The Black Sea grain deal is in balance as the deadline looms again

Talks over renewing a deal that allows Ukraine to export its wartime grain via the Black Sea were set to come back to a fever pitch as the United Nations awaited a response from Russia on Sunday on a proposal that could revive the agreement and help keep global grain prices stable.

THE Black Sea Grain Initiative, brokered by the United Nations and Turkey, is one of the very few areas of wartime cooperation between Ukraine and Russia. It was first agreed in the summer of last year, allowing Ukraine to restart exporting millions of tons of grain from its Black Sea ports despite a full-scale invasion of Russia that began in February. But Russia has repeatedly threatened to withdraw from the deal, which has only been renewed for short periods. The latest deadline for expiration is midnight on Monday.

In an attempt to respond to one of Russia’s key requests ahead of this latest deadline, the Secretary-General of the United Nations, António Guterres, I heard a letter to Russia’s President Vladimir V. Putin last week with proposals that would “remove obstacles affecting financial transactions” through the country’s agricultural bank, “while simultaneously allowing for the continuous flow of Ukrainian grain across the Black Sea,” according to a statement of the United Nations.

Two days later, Putin called the deal a “one-sided game,” again threatening to withdraw over what he saw as unmet conditions. This was reported by Tass, the Russian state news agency. “We can suspend our participation in this agreement. And if everyone reiterates that all the promises that have been made to us will be kept, let them keep those promises. And we will immediately join this agreement. Again,” he said, according to Tariff.

The invasion prompted the United States and European countries to tighten sanctions against Russia, effectively turning it into a pariah state. Some analysts have argued that Moscow is trying to use the wheat deal as leverage to ease these sanctions.

Russia has complained that while the deal has allowed Ukrainian food exports to reach markets, Western sanctions have restricted the sale of Russian agricultural products and has called for steps to be taken to ease its exports of grain and fertilizers . The Kremlin’s other demands included the reinstatement of an ammonia pipeline running through Ukraine to facilitate exports, but Ukraine has refused to grant consent.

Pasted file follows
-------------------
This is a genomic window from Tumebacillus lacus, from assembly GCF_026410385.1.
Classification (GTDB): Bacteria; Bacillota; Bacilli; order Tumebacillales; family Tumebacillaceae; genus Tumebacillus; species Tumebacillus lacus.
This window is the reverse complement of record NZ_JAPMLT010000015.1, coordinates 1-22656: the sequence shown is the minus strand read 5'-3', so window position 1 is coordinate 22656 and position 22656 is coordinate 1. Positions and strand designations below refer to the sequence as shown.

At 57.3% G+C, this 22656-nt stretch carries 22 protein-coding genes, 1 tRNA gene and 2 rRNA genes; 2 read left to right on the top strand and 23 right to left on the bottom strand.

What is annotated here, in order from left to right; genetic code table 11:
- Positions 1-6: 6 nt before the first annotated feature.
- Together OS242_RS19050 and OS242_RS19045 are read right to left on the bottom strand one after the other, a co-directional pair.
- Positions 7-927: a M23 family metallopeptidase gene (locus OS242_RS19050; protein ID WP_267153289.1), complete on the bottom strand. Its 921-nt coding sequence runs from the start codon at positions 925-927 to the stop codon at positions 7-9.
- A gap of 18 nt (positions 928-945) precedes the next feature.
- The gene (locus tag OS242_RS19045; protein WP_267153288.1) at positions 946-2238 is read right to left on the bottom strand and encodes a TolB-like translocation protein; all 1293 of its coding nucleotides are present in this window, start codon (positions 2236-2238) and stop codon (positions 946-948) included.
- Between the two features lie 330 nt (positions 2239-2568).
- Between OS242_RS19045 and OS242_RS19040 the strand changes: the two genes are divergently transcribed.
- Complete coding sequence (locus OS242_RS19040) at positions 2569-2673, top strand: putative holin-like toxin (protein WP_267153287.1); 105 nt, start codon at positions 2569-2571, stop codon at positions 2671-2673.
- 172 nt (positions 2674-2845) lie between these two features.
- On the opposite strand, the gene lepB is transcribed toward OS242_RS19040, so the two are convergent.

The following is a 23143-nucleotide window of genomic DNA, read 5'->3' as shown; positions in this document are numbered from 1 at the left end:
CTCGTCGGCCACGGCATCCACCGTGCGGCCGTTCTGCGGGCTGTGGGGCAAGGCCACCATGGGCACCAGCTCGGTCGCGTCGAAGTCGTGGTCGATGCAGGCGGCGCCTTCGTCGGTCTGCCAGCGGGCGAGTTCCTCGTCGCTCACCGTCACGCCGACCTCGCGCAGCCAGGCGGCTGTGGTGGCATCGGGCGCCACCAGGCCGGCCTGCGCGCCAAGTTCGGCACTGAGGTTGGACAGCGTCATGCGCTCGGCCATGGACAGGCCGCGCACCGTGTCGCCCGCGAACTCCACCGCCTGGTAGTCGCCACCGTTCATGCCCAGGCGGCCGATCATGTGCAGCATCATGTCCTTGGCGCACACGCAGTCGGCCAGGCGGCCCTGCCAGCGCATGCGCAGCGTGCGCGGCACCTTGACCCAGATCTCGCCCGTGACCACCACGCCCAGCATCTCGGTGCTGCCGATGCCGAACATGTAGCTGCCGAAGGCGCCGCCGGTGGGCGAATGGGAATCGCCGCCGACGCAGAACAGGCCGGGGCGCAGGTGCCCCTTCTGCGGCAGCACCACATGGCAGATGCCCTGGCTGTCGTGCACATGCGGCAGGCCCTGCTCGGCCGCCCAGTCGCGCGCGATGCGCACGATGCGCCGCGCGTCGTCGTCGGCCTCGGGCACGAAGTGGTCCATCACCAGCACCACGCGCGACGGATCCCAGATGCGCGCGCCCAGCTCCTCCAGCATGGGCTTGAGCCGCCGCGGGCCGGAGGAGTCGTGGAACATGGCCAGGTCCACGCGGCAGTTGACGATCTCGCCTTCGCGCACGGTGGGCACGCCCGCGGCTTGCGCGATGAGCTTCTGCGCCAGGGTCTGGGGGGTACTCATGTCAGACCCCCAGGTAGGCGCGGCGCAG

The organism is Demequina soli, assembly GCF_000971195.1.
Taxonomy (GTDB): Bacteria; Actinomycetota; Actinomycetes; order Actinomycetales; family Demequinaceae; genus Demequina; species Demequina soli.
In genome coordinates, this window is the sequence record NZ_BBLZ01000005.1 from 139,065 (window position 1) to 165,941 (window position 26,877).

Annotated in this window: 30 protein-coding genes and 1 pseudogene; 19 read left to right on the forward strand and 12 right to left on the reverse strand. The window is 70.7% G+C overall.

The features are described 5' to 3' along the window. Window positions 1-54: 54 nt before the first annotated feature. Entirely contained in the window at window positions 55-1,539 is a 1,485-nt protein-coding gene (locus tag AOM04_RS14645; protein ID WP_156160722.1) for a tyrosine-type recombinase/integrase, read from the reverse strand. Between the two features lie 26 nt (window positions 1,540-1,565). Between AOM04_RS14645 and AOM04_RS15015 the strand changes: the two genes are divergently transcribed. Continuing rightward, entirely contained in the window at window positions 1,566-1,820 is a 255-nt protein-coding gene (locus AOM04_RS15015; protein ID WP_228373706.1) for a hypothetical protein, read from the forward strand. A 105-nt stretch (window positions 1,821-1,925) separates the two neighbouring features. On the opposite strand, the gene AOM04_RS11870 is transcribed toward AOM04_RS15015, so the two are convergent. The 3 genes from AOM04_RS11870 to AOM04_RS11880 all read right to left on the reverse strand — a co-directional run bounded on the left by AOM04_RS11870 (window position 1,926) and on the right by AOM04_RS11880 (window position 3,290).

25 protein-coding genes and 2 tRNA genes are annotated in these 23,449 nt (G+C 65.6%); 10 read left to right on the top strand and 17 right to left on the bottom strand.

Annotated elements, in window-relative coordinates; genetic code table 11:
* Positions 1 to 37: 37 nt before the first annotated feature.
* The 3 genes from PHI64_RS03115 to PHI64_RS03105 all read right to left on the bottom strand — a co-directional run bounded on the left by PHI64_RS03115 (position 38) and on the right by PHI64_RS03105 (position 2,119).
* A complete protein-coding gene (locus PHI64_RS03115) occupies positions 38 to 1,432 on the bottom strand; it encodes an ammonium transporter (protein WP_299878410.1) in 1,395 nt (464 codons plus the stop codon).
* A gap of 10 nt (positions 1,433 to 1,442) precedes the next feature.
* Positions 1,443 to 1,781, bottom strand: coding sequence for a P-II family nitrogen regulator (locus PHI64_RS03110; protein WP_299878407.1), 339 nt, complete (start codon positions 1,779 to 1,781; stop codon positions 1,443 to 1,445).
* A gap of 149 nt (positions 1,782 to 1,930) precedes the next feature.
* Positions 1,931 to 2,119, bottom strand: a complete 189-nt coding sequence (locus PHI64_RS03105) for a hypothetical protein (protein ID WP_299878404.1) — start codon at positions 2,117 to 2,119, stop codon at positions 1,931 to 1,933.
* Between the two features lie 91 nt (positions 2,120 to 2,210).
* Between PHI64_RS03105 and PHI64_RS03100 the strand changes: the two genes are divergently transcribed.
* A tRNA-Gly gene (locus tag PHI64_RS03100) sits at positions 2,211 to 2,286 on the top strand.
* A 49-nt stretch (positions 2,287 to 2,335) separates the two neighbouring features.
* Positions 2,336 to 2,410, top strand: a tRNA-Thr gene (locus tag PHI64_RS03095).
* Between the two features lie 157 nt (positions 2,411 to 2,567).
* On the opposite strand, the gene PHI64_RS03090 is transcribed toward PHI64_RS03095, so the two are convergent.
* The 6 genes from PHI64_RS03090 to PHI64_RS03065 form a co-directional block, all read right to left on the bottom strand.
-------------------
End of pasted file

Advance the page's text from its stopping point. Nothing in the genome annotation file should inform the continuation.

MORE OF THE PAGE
The deal was first negotiated to ease an exacerbated global food crisis when Russia effectively blockaded Ukrainian ports early in its invasion. Ukraine is a major exporter of grain and other food crops, and global grain prices have soared.

Since the Black Sea Grain Initiative began, Ukraine has used it to export 32.8 million tons of grain and other foodstuffs, according to UN data, and the deal has prevented the crisis from worsening. hunger in some countries of the Middle East and Africa.

Under the agreement, Ukrainian maize and wheat are the top exports, with 90% of maize and 60% of wheat shipped to high- and middle-income countries. Volumes shipped to low-income countries are about the same as before the invasion, according to United Nations data.

But the volume of grain exported from Ukrainian ports to the Black Sea has slowed in recent weeks, according to United Nations data. The same thing happened weeks before the deal’s previous expiration date, in May.

Under the terms of the agreement, the Ukrainian ships were granted safe passage to the port of Istanbul, where inspectors checked them. Empty vessels were also checked in Istanbul en route to Ukrainian ports to verify that they were not carrying weapons or other goods prohibited by the agreement.

Here’s what else is happening in the war:

  • Speaking on Russian state TV, Putin said in clips released on Sunday that Ukraine’s counter-offensive was “unsuccessful” and that Russian forces were holding their own across the front line, even staging their own attacks in some areas. Ukrainian President Volodymyr Zelensky said on Friday that Russian forces were throwing “everything they can” against Kiev troops fighting to recapture land in the south and east, again underscoring the grueling nature of the month-long counteroffensive. .

  • In clips of the interview on state TV, which airs Sunday evening in Russia, Putin also said that the recent US decision to send cluster munitions to Ukraine showed the scale of the ammunition shortage facing Kiev , adding that Russia may fight back if these weapons are deployed on the battlefield. Mr. Putin falsely claimed that Russia had not used cluster munitions in Ukraine despite dozens of cases documented by the United Nations, especially in the first months of the war.

    The Russian president’s comments, released by the Kremlin on Sunday, hint at the prospect of a much larger deployment of cluster munitions in the conflict, which would risk blanketing the fighting area with unexploded ordnance for years, posing a significant risk to the civilian population .

  • The British defense secretary, Ben Wallace, told the Sunday Times in London that he would step down from his post, probably in the next few months, after four years in the role. Britain has been one of Ukraine’s staunchest allies since the full-scale invasion of Russia began. Mr Wallace said last week that Ukraine should show more gratitude for Britain’s military support, adding “We are not Amazon,” comments Prime Minister Rishi Sunak has distanced himself from.